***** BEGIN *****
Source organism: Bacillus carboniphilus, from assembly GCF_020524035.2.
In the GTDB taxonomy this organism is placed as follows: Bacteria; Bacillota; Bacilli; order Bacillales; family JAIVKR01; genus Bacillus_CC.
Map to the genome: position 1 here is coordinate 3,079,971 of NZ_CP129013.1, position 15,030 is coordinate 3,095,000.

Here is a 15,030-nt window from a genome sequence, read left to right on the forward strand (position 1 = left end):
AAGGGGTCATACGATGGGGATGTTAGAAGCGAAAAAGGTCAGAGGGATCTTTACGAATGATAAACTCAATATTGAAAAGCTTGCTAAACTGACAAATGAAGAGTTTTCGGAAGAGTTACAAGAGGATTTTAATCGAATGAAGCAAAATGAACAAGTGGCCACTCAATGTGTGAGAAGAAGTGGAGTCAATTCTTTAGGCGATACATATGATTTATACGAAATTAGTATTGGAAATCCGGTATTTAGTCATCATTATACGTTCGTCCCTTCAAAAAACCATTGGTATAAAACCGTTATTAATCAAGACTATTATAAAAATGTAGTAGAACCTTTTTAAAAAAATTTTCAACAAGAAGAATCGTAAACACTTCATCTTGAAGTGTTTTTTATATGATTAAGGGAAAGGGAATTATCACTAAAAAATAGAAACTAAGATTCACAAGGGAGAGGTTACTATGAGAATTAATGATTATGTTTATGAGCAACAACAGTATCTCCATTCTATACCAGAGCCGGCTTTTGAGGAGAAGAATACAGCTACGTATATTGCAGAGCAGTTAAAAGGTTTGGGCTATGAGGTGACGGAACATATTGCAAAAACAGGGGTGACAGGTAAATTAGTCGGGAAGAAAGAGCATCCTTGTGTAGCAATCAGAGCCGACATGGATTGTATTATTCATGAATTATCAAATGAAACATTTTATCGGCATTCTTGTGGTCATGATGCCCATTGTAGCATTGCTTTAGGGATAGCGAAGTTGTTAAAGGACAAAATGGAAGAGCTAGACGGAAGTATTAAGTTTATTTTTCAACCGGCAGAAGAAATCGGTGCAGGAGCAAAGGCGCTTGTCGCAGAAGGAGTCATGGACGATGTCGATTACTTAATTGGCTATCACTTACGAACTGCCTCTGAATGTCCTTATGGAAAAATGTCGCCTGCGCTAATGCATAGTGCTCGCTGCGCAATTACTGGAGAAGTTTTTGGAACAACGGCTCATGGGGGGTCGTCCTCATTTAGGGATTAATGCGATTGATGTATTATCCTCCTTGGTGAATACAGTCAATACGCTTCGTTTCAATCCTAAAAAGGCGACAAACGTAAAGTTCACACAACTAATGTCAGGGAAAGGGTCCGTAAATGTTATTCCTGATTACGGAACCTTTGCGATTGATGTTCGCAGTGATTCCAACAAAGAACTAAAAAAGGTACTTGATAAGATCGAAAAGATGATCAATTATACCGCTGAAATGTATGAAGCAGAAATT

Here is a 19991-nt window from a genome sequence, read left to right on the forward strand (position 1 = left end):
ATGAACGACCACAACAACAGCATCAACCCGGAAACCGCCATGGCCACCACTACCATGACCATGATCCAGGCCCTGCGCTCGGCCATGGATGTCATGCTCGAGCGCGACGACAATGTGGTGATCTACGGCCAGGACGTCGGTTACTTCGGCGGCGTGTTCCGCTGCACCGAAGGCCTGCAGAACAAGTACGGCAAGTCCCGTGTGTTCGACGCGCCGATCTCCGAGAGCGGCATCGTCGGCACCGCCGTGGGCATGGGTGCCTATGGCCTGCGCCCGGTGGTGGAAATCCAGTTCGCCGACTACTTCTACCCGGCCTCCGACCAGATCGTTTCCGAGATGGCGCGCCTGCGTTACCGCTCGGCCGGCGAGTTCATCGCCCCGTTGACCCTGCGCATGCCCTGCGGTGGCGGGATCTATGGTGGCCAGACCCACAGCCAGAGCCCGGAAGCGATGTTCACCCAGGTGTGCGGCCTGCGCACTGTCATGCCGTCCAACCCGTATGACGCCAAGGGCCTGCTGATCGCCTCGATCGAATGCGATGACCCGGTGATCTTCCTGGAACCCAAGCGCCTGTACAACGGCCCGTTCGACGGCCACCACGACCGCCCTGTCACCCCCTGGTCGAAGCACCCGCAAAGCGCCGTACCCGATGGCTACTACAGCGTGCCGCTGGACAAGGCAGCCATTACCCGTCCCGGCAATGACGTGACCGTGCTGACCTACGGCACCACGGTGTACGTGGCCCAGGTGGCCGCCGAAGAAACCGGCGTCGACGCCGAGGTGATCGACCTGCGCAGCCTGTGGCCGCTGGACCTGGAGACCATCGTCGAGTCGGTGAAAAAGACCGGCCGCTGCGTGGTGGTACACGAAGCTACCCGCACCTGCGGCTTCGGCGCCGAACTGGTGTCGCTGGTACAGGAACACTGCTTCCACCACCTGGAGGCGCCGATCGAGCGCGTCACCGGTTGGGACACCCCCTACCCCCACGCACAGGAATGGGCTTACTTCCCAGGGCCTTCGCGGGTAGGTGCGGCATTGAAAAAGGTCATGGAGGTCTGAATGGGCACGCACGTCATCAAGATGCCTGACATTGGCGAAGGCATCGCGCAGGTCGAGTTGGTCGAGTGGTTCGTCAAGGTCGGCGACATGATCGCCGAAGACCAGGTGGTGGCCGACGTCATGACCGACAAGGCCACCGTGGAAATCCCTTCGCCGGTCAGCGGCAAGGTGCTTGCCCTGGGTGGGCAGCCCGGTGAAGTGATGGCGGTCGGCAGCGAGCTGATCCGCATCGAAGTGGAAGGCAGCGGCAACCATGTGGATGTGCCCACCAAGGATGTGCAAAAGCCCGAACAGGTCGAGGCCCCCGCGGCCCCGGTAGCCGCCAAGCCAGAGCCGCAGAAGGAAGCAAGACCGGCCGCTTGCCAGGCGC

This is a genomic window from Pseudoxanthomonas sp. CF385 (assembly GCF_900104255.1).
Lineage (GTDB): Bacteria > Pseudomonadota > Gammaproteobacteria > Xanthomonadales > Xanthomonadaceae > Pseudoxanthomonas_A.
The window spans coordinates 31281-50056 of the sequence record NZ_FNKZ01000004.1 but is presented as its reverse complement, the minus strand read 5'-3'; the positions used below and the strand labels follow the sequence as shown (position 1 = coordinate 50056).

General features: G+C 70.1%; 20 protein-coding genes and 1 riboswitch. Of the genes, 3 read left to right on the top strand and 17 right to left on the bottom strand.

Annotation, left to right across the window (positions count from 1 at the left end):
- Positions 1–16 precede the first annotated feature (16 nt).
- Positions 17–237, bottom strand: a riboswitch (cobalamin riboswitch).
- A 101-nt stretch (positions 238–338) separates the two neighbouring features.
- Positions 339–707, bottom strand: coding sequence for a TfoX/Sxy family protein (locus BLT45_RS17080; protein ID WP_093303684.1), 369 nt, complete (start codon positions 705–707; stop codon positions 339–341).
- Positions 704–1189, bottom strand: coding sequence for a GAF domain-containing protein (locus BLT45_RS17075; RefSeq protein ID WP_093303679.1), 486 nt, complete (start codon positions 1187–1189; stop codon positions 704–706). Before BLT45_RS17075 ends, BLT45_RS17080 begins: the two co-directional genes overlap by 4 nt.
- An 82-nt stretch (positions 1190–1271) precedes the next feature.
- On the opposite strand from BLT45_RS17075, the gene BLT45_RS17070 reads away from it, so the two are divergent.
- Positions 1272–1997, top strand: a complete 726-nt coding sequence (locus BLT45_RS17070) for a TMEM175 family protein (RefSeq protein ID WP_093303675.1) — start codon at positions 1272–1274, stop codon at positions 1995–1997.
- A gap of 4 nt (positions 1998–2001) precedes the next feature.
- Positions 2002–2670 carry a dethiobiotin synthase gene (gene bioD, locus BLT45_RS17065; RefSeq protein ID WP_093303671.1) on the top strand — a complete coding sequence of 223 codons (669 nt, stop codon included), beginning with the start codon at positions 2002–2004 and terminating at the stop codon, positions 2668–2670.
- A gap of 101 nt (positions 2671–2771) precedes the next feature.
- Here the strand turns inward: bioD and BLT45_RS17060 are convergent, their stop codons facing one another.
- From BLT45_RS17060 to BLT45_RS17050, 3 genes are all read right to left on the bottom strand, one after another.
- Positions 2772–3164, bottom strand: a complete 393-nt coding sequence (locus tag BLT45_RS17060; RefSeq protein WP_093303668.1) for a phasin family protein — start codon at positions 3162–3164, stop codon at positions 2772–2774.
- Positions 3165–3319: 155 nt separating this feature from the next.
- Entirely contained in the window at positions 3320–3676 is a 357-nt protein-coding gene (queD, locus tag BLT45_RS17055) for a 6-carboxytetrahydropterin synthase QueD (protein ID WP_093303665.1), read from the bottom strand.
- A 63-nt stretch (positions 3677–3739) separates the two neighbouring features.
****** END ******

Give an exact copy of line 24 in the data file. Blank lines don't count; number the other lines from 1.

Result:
- Here the strand turns inward: bioD and BLT45_RS17060 are convergent, their stop codons facing one another.